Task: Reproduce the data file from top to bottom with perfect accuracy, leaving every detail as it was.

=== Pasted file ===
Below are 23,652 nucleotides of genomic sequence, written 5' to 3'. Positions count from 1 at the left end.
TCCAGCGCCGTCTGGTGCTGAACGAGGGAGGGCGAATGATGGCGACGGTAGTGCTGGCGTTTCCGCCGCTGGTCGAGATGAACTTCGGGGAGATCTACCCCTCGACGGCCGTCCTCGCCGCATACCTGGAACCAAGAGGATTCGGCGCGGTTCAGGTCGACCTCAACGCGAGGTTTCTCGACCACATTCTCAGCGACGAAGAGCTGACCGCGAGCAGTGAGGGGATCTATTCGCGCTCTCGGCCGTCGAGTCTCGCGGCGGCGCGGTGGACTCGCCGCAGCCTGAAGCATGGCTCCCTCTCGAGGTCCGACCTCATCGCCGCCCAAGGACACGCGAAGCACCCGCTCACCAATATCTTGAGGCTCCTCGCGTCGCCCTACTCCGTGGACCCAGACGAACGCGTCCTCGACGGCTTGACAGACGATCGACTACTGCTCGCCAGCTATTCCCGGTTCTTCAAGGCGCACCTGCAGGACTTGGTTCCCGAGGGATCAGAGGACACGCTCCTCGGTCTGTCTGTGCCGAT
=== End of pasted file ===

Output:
Below are 23,652 nucleotides of genomic sequence, written 5' to 3'. Positions count from 1 at the left end.
TCCAGCGCCGTCTGGTGCTGAACGAGGGAGGGCGAATGATGGCGACGGTAGTGCTGGCGTTTCCGCCGCTGGTCGAGATGAACTTCGGGGAGATCTACCCCTCGACGGCCGTCCTCGCCGCATACCTGGAACCAAGAGGATTCGGCGCGGTTCAGGTCGACCTCAACGCGAGGTTTCTCGACCACATTCTCAGCGACGAAGAGCTGACCGCGAGCAGTGAGGGGATCTATTCGCGCTCTCGGCCGTCGAGTCTCGCGGCGGCGCGGTGGACTCGCCGCAGCCTGAAGCATGGCTCCCTCTCGAGGTCCGACCTCATCGCCGCCCAAGGACACGCGAAGCACCCGCTCACCAATATCTTGAGGCTCCTCGCGTCGCCCTACTCCGTGGACCCAGACGAACGCGTCCTCGACGGCTTGACAGACGATCGACTACTGCTCGCCAGCTATTCCCGGTTCTTCAAGGCGCACCTGCAGGACTTGGTTCCCGAGGGATCAGAGGACACGCTCCTCGGTCTGTCTGTGCCGAT